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Showdown at Gucci Gulch by Jeffrey H. Birnbaum and Alan S. Murray (Random House: $18.95; 313 pp.)

August 16, 1987|S.C. Gwynne | Gwynne is editor of California Business magazine

There is a certain grim--and probably very American--satisfaction reading about the tax reform of 1986 because, while the tax bill was quite obviously a stunning victory for the average citizen, it was also a gut-wrenching disaster for the "special interests" and their swarms of lobbyists. There is something thoroughly satisfying about watching a lobbyist take it in the chops, particularly when the commonweal is at stake. Jeffrey H. Birnbaum and Alan S. Murray's book, "Showdown at Gucci Gulch," takes its name from the corridors outside congressional committee rooms, where men in expensive suits and Italian shoes wait to buttonhole politicians. The book is an engaging, sometimes astonishing, occasionally pedantic account of how they were beaten.

By all precedents, they should have won. Tax reform, or what passed for it for most of the 20th Century, was usually an occasion for the capital's 20,000 lobbyists to start salivating. Wilbur Mills had failed to accomplish it in the 1950s, as had John F. Kennedy in the 1960s and Jimmy Carter in the 1970s. As the list of deductions, exclusions and credits had grown, the tax system in America had become so riddled with loopholes, so patently skewed against the lower and middle classes that real reform had been reduced to cynical campaign rhetoric. The resources the special interests brought to bear against reform were staggering. Political action committees funneled millions into the coffers of members of the Senate Finance Committee and the House Ways and Means Committee; fund-raisers were held every night of the week during the debate as politicians cashed in on the sudden largesse of corporate benefactors; lobbyists were paid up to $400 an hour to loiter in the corridors of power. There had never been so much money spent to stop a bill in U.S. history.

What they were afraid of was the most sweeping reform since the income tax began in 1913, one that removed millions of low-income workers from the tax rolls, eliminated most income shelters and ensured that corporations would bear a fair share of the burden. It was a reform spurred by the public's disgust with a system in which a family earning $12,000 paid more in taxes than Boeing, General Electric, Texaco and DuPont combined; in which investors in real estate shelters could get $2 or more in deductions for every dollar invested; in which the corporate contributions to government revenue had plummeted from 25% in the 1950s to 6% in 1983. Its passage meant simply that the clients of the lobbyists stood to lose millions or even billions of dollars.

Reform did not come easily. Wall Street Journal reporters Birnbaum and Murray paint an obsessively detailed portrait of backroom compromise, political horse-trading and venal interest-mongering. From it several heroes emerge, most notably New Jersey Sen. Bill Bradley, whose idea it had been; House Ways and Means Committee Chairman Dan Rostenkowski, who muscled the bill through the lower chamber, and--least likely of all--Senate Finance Committee Chairman Bob Packwood, who reversed his position as a staunch advocate of tax breaks to shepherd the bill through the Senate.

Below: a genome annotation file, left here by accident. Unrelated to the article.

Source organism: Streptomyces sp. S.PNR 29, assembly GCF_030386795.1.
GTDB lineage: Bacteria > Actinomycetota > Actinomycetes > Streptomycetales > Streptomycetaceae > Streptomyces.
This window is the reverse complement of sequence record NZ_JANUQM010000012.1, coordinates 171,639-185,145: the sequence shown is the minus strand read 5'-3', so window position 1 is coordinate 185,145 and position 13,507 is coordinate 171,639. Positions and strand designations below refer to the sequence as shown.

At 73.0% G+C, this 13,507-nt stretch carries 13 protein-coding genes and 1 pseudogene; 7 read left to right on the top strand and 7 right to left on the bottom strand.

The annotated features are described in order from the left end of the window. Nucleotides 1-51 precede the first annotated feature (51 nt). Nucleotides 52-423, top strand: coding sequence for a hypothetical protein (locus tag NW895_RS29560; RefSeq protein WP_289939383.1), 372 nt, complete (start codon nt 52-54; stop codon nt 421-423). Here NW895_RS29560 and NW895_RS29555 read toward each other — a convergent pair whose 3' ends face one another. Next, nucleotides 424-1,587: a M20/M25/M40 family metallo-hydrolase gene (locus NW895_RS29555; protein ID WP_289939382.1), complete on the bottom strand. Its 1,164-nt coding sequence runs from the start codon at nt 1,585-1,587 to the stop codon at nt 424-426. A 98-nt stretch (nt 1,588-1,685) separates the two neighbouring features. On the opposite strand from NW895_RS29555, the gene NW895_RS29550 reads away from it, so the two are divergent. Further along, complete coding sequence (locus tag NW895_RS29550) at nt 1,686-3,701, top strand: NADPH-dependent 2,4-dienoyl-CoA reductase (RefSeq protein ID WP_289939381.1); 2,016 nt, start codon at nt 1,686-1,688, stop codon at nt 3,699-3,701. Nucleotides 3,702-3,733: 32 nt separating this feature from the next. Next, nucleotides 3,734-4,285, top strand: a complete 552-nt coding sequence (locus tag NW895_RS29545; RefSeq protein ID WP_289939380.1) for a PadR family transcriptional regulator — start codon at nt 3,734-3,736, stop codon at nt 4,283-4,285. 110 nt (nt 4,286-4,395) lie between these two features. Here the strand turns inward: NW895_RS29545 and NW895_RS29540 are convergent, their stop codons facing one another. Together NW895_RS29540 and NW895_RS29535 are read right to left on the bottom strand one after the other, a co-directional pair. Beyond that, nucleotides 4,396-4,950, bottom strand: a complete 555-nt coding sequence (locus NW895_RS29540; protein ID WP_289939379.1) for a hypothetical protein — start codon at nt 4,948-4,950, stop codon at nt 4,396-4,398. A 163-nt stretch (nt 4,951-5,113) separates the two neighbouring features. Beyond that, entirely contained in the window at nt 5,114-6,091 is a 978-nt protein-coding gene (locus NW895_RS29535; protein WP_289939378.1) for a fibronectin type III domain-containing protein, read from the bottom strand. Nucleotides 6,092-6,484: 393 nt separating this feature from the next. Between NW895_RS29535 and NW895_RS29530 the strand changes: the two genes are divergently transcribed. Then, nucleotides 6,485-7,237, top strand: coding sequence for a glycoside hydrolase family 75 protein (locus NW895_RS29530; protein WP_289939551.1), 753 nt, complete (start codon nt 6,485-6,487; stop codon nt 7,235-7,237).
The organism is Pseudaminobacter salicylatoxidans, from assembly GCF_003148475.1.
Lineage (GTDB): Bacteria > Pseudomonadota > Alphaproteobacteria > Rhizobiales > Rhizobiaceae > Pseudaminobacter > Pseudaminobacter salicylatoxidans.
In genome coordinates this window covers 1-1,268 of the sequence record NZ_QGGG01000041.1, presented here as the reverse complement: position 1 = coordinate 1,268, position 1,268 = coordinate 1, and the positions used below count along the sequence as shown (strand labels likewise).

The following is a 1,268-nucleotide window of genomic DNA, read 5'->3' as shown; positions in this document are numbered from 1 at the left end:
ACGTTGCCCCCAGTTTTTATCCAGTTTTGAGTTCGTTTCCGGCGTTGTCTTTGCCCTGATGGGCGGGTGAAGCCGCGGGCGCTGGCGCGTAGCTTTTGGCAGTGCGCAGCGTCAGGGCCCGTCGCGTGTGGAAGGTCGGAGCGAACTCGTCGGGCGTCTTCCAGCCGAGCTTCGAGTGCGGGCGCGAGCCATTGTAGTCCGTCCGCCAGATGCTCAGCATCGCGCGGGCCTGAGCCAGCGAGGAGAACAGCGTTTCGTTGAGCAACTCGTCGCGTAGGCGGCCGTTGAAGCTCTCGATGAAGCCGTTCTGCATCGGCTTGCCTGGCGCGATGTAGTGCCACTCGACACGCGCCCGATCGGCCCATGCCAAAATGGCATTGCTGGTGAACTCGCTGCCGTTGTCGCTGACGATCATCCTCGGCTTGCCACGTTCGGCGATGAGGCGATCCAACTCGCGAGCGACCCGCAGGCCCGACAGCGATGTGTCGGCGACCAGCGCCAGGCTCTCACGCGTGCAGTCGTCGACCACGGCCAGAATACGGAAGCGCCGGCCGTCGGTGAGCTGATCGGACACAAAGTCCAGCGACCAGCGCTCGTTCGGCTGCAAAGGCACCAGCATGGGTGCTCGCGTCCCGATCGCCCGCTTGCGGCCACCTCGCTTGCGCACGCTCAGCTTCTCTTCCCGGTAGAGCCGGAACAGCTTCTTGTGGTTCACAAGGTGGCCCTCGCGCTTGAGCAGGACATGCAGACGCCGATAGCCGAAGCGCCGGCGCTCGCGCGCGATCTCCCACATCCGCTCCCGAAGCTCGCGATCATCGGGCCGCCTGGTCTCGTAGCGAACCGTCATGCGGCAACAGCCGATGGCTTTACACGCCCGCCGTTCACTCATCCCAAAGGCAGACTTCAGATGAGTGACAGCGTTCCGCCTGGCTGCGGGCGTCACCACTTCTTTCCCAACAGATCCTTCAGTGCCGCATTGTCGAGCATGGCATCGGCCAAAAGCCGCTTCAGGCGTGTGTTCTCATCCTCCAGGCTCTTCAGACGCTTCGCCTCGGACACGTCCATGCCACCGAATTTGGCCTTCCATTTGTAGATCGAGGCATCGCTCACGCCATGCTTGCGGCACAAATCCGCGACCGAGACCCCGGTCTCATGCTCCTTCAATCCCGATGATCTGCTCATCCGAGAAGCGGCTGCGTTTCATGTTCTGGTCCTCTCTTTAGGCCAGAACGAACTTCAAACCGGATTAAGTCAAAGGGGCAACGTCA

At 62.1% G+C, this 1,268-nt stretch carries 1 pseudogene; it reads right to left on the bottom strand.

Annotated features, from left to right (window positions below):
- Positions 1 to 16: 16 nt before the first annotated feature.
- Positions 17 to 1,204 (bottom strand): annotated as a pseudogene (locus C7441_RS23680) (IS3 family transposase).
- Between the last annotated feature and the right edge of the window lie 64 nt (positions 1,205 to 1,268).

It was Bradley's radical notion, above all, that sustained the reform against the dozens of formidable challenges that nearly buried it. His plan--back in 1982--was to trade the raft of special tax breaks for a simplified system based on vastly lower rates. Its genius was to balance the drastic hike in corporate taxes with an equally drastic reduction in taxes for ordinary people. The effect was to induce congressmen to turn their backs on their large benefactors in favor of their constituents.

Bradley's bill would never have seen the light of day, however, had it not been supported by Ronald Reagan: Only a Republican Administration, after all, could get away with such a huge increase in corporate taxes. The idea was picked up by Reagan in his 1984 State of the Union speech, largely because he feared that the Democrats would use tax reform as a campaign issue (he was wrong: Mondale quickly backed off). It was developed by Donald Regan, who as Treasury secretary showed an uncharacteristic flair for special-interest bashing. It was nearly buried by the Republicans in the House, then later again by the frenzied lobbyists in the Senate.

Exactly how the special interests were beaten is found in the authors' excellent account of Sen. Packwood's startling change of heart. Packwood presided over the Senate Finance Committee as it began to hack away at the heart of Rostenkowski's bill.

"The trend of giveaways, once begun, could not be slowed. Each day, the committee not only failed to eliminate or curtail tax breaks but they approved new breaks that were more generous than existing law. It was the kind of special-interest spectacle for which the Finance Committee was well known."

Instead of bowing to his benefactors, Packwood, whom the authors call the chief beneficiary of all that lobbying money, made an abrupt shift. Over "two pitchers of beer" at lunch with an aide, he decided that the only solution was to go "radical." Within a few weeks, his Finance Committee passed the Senate version of the bill 20-0. By so doing, he turned an unpassable bill into an unstoppable force.

The tale of tax reform is an encouraging one, not in the least because it underscores the main principle of this democracy: that the inevitable clash of selfish special interests should result in government that responds to the needs and wishes of the people.

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